Cultivating the Garden
“Protestantism… rightly acknowledges that God the gardener has cleared the wilderness and prepared the ground [of the human soul]. But it has neither the comprehensive theory nor the technical know-how necessary to turn the barren plot into a garden. The Protestant is one who enjoys warm fellowship with the gardener but fails to work the garden afterward [though] not for lack of trying.”
– Simon Chan, Spiritual Theology
I was struck by this quote the other day. I’m reminded of the old adage, “Read your Bible and pray every day, and you’ll grow, grow, grow.” Is that true? I think it is true for some people. I remember a conversation with someone years ago who was working with some material from Jerry Bridges and said that this kind of method probably worked perfectly for him – he read his Bible and prayed, and he did indeed grow. But I’m not sure it’s true of everybody. For some people, for one reason or another, something more is necessary.
I’m also reminded of something my father once said, and it’s probably been said many times before and after him: “If self-help books really worked, would we need more than one?” The fact that we have more than one suggests that people are complex. One book will help people, but perhaps not all the way towards whatever end-point we’re seeking. Another book will help some people but leaves others in the same place where they started. We’re complicated. While we are very similar and have a particular design and nature, we’re also very unique, and circumstances differ for each of us.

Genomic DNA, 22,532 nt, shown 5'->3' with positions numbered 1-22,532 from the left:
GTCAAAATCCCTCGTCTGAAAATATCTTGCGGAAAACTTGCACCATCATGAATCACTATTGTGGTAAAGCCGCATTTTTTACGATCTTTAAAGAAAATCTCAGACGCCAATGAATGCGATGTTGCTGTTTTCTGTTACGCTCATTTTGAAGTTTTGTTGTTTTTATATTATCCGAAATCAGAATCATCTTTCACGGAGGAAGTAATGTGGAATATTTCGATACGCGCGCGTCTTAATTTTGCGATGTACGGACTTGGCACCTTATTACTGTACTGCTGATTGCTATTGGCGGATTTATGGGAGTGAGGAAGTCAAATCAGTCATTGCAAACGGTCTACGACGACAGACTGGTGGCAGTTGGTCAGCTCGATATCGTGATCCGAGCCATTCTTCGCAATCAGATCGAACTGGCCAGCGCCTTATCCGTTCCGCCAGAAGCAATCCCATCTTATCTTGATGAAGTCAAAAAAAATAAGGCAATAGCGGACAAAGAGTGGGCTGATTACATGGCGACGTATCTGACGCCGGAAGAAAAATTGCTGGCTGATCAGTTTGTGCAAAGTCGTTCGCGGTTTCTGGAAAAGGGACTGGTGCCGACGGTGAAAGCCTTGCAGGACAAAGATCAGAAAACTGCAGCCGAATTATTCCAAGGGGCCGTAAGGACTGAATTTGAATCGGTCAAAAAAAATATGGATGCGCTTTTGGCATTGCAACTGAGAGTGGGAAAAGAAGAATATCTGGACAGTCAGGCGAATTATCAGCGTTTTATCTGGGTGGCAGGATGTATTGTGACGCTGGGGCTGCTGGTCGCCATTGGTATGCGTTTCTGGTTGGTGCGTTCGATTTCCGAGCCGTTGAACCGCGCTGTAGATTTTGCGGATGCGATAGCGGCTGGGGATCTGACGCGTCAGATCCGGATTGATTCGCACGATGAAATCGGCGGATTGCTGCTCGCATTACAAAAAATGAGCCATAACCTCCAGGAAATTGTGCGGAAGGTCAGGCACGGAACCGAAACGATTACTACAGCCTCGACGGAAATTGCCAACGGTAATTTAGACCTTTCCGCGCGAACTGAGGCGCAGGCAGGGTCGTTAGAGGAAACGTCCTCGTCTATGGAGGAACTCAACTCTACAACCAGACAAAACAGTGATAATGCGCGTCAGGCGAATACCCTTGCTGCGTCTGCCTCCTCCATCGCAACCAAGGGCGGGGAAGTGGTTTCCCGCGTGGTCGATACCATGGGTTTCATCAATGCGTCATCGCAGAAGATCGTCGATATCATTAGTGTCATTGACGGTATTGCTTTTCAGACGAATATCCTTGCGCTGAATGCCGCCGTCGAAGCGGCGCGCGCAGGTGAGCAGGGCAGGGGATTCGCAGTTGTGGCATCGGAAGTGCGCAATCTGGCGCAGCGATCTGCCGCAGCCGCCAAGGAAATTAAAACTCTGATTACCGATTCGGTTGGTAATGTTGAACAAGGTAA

So given this, is it possible to construct a comprehensive theory of soul-gardening? I want to say there is, or at least there’s got to be one better than what I fear most Evangelicals are working with. We need a structure that we can work within in order to become more like our Lord, one that can handle exceptions and abnormalities and things that “don’t work”.
That’s rough. Like I said, we’re complicated and unique. But our relationship with God and our joy, maturity, happiness, virtue, and so on are on the line…